This is an archived article and the information in the article may be outdated. Please look at the time stamp on the story to see when it was last updated.

TOPEKA, Kan. — Kansas Gov. Laura Kelly was in the Kansas City area Wednesday to sign a bill phasing out the state’s food sales tax.

The event took place at a Hy-Vee in Olathe.

“No family in Kansas should have to choose between buying groceries and paying the rent or mortgage,” Kelly said Wednesday. “No family in Kansas should go hungry because food costs too much.”

After years of debating the issue, Kansas lawmakers finally agreed on a plan to phase out the state’s 6.5% food sales tax starting next year.

Kelly and democratic leaders wanted the sales tax eliminated completely this year, but lawmakers decided to compromise on a gradual reduction.

Starting in January, people who shop in Kansas can get more at the grocery store because of the new bill. The food sales tax will drop to 4% next year, then to 2% in 2024, and to zero in 2025.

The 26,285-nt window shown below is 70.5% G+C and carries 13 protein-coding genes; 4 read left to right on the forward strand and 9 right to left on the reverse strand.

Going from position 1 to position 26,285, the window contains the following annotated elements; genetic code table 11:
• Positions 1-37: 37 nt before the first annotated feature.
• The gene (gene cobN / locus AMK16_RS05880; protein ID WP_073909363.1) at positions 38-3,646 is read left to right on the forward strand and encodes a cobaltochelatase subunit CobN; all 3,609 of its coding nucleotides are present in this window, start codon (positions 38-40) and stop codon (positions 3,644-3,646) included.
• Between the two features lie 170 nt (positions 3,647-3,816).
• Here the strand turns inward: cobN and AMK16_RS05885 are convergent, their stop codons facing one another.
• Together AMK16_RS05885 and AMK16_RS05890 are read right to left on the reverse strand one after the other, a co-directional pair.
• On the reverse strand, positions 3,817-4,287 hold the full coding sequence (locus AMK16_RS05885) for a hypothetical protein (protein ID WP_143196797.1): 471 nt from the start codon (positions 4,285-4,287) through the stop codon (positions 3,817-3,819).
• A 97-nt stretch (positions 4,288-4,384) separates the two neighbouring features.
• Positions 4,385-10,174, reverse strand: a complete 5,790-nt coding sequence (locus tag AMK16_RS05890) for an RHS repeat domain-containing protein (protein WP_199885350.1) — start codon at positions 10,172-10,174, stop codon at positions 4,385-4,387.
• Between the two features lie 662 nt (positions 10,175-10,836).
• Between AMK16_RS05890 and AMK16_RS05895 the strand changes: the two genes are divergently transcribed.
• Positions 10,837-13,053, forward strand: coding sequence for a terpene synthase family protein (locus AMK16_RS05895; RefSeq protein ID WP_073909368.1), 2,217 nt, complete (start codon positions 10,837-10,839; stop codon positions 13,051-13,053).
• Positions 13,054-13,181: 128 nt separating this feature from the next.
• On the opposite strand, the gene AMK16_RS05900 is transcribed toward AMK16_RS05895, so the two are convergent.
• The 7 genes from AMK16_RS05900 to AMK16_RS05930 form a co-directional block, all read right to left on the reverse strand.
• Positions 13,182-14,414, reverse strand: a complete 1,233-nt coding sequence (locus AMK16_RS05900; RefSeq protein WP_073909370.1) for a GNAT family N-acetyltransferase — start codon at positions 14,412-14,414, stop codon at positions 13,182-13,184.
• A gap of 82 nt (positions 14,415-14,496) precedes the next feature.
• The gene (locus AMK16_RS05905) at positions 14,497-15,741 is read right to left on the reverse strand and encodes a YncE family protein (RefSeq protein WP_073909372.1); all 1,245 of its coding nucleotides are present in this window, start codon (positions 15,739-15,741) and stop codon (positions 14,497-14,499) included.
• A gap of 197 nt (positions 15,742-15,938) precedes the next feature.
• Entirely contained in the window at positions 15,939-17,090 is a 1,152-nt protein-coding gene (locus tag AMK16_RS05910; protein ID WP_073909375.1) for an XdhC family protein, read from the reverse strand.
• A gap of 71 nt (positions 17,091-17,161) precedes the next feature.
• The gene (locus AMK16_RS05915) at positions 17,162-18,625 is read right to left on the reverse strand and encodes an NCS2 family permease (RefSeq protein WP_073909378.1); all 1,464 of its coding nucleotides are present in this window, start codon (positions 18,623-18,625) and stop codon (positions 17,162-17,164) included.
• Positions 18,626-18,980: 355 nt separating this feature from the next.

“I know the budget inside and out, and I know that we have revenues coming into this state now that would sustain a full elimination of the sale tax on food this year, next year and every year afterwar,” Kelly said. 

Shoppers said regardless of the gradual phase-out, they’re happy even a little help is on the way.

“Everything goes up but our pay,” shopper Brandy Stimec said.

“It’ll help out the cost of living when you shop for groceries and things and so forth,” shopper John Mobley said. “It’ll help the household as a hold.”